Speculation vs. Validation

From Anthony Dunne’s first two chapters, I get that speculative design can widen the way think of a certain thing by coming up with alternatives. But what I don’t quite get is how to validate speculative design. The space of alternatives must be much larger than that of what already exists or is going to happen. How can we validate a certain piece of alternative presents the value speculative design promises?

In Human-Computer Interaction (especially the non-design subfields), it seems that for anything visionary to be accepted by the community it needs to set a strong case for its future existence as well as some sorts of validation to prove ‘it works’. There are very few exceptions. The very first one I can think of is Hiroshi Ishii’s work where his approach is to overwhelm doubts with coolness. Yet there is still no systematic way to conduct research that expands the ‘cone’ to the plausible and possible.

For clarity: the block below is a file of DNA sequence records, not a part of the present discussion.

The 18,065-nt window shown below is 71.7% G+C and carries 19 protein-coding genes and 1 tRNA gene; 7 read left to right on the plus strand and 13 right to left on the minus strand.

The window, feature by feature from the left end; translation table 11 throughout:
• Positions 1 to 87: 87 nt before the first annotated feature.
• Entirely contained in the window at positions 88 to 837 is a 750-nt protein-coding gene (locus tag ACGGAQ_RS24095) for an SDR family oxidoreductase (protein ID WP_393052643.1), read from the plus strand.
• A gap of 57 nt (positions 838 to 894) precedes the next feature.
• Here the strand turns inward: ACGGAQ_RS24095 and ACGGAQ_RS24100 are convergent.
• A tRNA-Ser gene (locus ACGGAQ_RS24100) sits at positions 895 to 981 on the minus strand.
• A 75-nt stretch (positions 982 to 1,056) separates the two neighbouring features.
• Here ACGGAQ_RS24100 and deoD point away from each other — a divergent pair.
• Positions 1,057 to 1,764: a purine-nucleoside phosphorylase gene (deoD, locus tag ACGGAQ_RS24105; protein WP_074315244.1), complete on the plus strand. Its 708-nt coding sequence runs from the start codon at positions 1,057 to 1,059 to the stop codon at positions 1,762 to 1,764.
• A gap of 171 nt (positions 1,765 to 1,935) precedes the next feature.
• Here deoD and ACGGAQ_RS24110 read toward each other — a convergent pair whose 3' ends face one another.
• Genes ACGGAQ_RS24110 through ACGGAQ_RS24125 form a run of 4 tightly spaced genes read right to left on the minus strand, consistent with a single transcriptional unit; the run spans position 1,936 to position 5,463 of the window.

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One thought on “Speculation vs. Validation

  1. The point of speculative design is not to find alternative solutions, but to present alternative ways of thinking. With speculative design, we aim to question whether or not an idea is culturally feasible or desirable, to foresee problems and challenge what we believe is good design.

    You imply that speculative design is limited by the fact that there is no validation process when, in fact, the opposite is true. Because speculative design is unconstrained by standards of the industry and technical feasibility of present day, it can focus on things like cultural issues and future problems. It therefore contributes ideas on issues that other fields neglect.

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